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Sad Reprise for the Schools

June 07, 2004

The increasingly ugly debate over the shape of the Los Angeles school system is looking uncomfortably like something we've seen before. The teachers union is trying to bully Supt. Roy Romer into doing away with middle management, and school board members -- most elected with union money -- have been scrambling to do its bidding. Shades of 1989, when the union-controlled board settled a teachers strike with a pay raise the district could not afford, leading to an economic slide and a teacher pay cut down the line.

The L.A. Unified School District board will vote Tuesday on whether to dismantle the 11 subdistricts that administer the district's 700 schools. Romer has warned that severe cuts could slow school construction and the pace of academic gains. He's proposing a compromise cutback to eight subdistricts, which would save $11 million while protecting instructional reforms. But that may not satisfy union leaders, whose "fat cat" rhetoric blames the mini-districts for everything from threatened benefit cuts to a shortage of classroom supplies. For weeks, United Teachers-Los Angeles has been pressing the issue, bombarding board members with phone calls and e-mails, and even trying to influence votes during school board meetings with hand signals and notes to their board cronies. That has led to a campaign by city business leaders, who worry that the union's tactics will run Romer out of town and the district back into the ground.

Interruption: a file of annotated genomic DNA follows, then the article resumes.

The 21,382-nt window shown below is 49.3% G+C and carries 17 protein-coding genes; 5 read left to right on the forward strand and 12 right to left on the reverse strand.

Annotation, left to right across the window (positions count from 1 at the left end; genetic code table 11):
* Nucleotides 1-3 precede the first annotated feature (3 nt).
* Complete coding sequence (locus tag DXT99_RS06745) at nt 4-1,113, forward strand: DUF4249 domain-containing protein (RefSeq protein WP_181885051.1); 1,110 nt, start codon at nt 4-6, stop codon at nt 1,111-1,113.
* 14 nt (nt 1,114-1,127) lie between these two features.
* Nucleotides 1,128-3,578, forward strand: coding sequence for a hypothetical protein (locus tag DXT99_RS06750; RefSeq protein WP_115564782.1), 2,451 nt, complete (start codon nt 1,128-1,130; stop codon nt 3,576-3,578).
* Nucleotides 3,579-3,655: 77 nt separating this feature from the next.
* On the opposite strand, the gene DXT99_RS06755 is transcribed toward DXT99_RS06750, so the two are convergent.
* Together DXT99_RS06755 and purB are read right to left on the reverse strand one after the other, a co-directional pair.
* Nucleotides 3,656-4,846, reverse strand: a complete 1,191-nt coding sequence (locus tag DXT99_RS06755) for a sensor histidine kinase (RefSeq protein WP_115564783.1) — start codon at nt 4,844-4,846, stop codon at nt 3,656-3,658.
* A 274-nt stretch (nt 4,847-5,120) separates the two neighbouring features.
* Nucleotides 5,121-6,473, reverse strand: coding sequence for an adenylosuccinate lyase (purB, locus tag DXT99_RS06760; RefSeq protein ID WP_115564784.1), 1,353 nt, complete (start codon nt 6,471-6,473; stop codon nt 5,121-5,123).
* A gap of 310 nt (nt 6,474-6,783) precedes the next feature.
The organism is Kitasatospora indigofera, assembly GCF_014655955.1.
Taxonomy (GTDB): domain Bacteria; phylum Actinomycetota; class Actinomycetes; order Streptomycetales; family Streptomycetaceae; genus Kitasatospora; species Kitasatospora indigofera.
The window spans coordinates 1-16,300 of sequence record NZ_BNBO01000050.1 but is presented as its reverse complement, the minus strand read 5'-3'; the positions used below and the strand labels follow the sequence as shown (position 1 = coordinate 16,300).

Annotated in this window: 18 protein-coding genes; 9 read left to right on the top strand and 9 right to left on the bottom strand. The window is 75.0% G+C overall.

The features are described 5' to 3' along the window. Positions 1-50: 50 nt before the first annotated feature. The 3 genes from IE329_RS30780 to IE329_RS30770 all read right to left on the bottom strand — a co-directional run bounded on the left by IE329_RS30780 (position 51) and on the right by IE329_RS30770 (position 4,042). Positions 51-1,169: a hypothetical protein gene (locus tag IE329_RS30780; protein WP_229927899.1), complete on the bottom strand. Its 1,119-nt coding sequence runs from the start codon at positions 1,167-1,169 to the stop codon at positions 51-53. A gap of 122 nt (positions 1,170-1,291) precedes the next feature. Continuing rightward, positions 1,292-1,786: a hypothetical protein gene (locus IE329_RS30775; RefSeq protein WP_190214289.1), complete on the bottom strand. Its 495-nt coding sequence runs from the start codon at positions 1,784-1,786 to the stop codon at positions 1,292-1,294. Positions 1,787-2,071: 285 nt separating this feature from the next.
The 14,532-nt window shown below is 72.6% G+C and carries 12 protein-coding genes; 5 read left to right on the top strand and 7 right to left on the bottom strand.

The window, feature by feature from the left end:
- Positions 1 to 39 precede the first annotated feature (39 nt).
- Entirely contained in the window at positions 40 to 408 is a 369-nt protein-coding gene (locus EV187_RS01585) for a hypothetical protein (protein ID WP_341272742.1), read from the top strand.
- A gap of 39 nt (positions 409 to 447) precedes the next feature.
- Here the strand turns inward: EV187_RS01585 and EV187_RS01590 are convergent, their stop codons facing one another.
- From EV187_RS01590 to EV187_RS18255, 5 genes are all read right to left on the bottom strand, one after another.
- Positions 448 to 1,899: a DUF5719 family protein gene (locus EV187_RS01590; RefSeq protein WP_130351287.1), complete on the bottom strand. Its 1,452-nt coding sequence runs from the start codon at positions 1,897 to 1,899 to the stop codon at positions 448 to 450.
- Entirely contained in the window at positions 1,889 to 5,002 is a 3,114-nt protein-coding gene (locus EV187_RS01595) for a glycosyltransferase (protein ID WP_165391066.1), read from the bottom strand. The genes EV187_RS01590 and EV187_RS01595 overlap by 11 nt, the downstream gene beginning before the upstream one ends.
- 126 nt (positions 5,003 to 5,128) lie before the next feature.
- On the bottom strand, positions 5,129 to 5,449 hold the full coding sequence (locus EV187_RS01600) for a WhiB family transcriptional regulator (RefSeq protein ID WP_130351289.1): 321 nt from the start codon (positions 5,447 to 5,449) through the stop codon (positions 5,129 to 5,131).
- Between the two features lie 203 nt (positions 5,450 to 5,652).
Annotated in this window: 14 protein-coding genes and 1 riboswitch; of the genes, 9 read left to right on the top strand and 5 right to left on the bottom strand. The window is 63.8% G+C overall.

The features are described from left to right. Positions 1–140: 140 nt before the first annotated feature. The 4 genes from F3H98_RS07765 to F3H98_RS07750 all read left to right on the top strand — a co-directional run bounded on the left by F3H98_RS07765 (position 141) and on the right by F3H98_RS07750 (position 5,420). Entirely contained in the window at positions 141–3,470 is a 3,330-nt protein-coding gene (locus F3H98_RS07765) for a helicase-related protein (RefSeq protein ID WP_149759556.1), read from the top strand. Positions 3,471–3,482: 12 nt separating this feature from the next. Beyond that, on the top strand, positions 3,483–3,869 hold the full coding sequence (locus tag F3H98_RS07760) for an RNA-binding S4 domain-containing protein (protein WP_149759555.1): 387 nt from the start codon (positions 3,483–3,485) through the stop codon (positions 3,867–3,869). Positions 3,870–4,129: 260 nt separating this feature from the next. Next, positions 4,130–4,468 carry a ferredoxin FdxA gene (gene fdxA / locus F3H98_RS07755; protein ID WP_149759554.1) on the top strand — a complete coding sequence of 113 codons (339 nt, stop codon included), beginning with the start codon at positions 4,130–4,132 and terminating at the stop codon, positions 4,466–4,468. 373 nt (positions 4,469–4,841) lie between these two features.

UTLA President John Perez says he's only doing his job. He was elected on a promise to hammer the school board for teachers' rights, squeaking past his more moderate opponent by a mere 98 votes out of 10,000 cast, in a union with 45,000 members. A victory here would shore up his political standing.

Romer should share the blame for the imbroglio. For weeks, he rebuffed board members' requests that he explain exactly what those legions of mini-district administrators do and how they contribute to student success. That left uncommitted board members vulnerable to union pressure.

Last week, the board made concessions to settle union concerns, agreeing to keep teachers' generous healthcare packages, rethink controversial teacher review programs and rescind budget reductions that took $50 per student from each school, and cut counselors, nurses and social workers. So it's not about money anymore, but politics and power. At stake is not just the mini-districts, but the public profile of a school board that had seemed united in moving the district forward but is now stalled and bitterly divided.

"No matter how this comes out," says board President Jose Huizar, "we're going to have to deal with damage to our image. We're going to have to rebuild our credibility with the parents and the business community." Standing up to the union and approving Romer's plan would go a long way toward doing that.

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